Cinnamon Chocolate Babka

 

We have a holiday tale to tell (okay, it has nothing to do with the holidays, but we’re trying to bring this around to the season). It’s a story about babka, the amazing sweet bread that brought Strudel and me together.

 

I’m just now realizing that we’ve been at this blogging thing for over a year, and somehow neither of us has yet to post our favorite recipe!

 

Because, truth be told, if it weren’t for babka, Strudel and Streusel wouldn’t exist (dramatic, but true!).

 

 

Okay, so here’s our story:

 

It’s 2007, and the first night of a 3 series artisan bread class at Cook Street School of Culinary Arts, in Denver. The class is awkwardly standing around when Strudel, a stranger to Streusel, has felt a gulp of anxiety after hearing the instructor say, “You will need a partner for the three nights of this class. Pair up! Go!”  What! Everyone in the small class seems to be previously partnered up, or looks, well, odd. In the panic only an introvert can feel, Strudel frantically scans the room again, and, with enormous relief, notices what appears to be an unpartnered and fairly normal looking chick standing across the room…

 

Fast forward a week later, to the second night of class, when the instructor announces the choice of baking adventures for the night is either babka or cinnamon raisin bread.  Strudel turns to Streusel and says, “I’m sorry, I know we don’t know each other and I don’t mean to be pushy, but we MUST make babka.  My family loves me a lot right now, but if I learn to make babka, my family will really love me!”  Streusel easily agrees, not because she’s laid back and awesome (which she is!), but because, quite frankly, she’s never heard of the stuff. But when the bread is baked – a lovely soft bread rolled with layers of sweet chocolate and rich cream – she understands. She is wiser.

 

Fast forward – several months later – Strudel and Streusel decide to babka together (at this point, “babka” is used as a verb) as holiday gifts for friends. About 800 pounds of flour, chocolate, butter, a conversation about the differences between strudel and streusel topping, and 8 hours later – the friendship is cemented.  Further, bigger decisions are made: it’s been decided that when they open a bakery (or, apparently when Strudel moves to Seattle and they decide to start blogging) it will be called Strudel & Streusel!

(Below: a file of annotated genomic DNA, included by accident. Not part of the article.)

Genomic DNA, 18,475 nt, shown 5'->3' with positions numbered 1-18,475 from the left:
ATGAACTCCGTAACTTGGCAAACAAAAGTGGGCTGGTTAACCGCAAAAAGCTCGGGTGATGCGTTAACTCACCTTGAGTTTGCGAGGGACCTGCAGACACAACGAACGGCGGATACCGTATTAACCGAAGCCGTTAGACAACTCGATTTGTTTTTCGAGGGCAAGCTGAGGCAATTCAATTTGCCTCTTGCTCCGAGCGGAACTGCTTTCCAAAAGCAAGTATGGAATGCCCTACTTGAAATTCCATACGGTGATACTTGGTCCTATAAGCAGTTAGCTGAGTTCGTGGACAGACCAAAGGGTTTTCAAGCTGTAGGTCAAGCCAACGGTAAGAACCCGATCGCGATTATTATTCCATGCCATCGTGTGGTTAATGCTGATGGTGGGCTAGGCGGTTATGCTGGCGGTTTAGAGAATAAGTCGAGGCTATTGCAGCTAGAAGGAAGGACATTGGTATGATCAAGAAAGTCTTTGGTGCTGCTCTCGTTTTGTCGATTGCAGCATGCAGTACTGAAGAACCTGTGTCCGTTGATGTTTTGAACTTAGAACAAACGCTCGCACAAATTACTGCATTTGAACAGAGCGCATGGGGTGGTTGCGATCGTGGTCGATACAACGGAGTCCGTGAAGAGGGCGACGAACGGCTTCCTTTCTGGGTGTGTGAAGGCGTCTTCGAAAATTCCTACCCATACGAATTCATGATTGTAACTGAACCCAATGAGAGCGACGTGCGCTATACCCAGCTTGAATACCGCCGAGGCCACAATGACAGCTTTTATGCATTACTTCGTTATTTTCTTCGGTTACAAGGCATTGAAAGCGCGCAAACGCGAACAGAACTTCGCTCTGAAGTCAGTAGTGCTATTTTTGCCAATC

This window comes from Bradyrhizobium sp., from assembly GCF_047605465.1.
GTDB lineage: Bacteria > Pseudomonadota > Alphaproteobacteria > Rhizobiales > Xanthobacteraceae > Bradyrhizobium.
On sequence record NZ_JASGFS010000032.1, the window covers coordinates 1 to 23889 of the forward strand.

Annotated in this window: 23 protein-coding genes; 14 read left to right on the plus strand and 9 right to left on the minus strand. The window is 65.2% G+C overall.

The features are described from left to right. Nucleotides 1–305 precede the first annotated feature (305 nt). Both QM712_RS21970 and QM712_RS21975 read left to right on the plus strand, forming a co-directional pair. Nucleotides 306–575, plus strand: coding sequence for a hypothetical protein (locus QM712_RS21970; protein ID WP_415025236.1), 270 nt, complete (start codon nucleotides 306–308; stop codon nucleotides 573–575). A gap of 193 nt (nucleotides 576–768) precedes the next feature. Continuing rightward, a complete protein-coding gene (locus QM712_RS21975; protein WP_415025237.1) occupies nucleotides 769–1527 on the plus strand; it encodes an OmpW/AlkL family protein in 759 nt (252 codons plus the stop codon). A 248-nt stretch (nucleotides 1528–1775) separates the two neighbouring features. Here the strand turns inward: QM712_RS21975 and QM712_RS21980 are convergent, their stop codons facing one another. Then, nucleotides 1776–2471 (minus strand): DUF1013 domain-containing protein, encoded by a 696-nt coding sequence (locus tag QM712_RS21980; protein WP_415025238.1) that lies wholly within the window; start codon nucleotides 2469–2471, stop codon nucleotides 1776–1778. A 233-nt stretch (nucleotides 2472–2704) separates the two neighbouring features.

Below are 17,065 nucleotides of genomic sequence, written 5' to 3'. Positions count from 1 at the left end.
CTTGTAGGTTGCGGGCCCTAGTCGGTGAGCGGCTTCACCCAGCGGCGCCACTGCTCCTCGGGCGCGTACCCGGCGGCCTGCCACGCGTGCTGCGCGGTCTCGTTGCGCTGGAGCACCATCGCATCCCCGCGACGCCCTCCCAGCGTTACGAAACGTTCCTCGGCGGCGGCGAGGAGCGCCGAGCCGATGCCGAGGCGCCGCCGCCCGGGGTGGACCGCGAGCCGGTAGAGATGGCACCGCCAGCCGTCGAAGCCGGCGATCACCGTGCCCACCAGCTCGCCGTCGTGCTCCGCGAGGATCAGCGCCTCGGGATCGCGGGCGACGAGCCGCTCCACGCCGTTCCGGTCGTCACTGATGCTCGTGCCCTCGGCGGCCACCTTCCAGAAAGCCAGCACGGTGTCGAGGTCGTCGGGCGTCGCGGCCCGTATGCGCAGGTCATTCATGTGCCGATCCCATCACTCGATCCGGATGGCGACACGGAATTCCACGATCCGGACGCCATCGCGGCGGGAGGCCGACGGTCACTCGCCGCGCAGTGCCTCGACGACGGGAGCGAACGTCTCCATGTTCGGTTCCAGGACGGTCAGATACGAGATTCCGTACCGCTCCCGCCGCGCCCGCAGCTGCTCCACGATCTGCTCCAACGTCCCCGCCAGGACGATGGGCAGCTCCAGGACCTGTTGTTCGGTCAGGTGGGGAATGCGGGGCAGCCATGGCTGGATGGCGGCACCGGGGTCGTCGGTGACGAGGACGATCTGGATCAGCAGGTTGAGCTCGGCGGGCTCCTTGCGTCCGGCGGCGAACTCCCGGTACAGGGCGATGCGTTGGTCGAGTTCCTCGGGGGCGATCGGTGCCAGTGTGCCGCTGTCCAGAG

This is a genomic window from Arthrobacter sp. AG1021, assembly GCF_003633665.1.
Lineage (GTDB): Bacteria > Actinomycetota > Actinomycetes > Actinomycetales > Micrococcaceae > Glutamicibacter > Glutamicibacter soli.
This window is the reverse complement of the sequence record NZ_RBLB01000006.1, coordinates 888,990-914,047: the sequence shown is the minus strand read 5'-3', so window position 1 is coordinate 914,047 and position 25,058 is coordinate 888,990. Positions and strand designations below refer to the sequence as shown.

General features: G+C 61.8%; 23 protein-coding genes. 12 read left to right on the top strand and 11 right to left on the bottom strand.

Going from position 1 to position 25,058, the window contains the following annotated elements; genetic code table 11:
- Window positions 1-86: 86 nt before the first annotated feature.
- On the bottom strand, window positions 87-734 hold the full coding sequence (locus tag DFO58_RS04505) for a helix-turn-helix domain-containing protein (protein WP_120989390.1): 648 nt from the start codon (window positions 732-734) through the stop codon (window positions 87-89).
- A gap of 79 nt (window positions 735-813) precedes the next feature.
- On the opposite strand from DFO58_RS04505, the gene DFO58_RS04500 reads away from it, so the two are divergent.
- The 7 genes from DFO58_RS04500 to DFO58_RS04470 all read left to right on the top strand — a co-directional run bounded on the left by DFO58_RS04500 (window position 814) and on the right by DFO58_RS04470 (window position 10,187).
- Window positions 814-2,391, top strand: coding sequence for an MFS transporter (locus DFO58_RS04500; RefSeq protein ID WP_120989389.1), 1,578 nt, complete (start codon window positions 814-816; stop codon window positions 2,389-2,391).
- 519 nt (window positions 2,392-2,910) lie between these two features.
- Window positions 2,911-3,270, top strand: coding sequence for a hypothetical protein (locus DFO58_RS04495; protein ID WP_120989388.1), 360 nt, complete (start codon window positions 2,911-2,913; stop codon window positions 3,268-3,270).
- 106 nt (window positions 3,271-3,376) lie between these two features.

So, there it is!  Can you see now, that if it weren’t for babka, where would we be?

 

For this Streusel, it’s hard to say.  But, I do know this:  if I had never met Strudel, I would have never tried baking babka and I would have never sought out Zabar’s babka in NYC (Strudel used to live close to Zabar’s and had waxed on about their babka to me, many times).  They make a wonderful babka, with a loaf that weighs nearly 2 lbs! Life changing baked goods, for sure.

 

The recipe below comes straight from the Cook Street Cooking School cookbook where Strudel and I met.  Babka is great as a brunch or snack time bread; it’s not actually sweet enough to really be considered a dessert food. The bread itself has only a little bit of sugar, so most of the sweetness comes from the fillings, usually chocolate or cinnamon.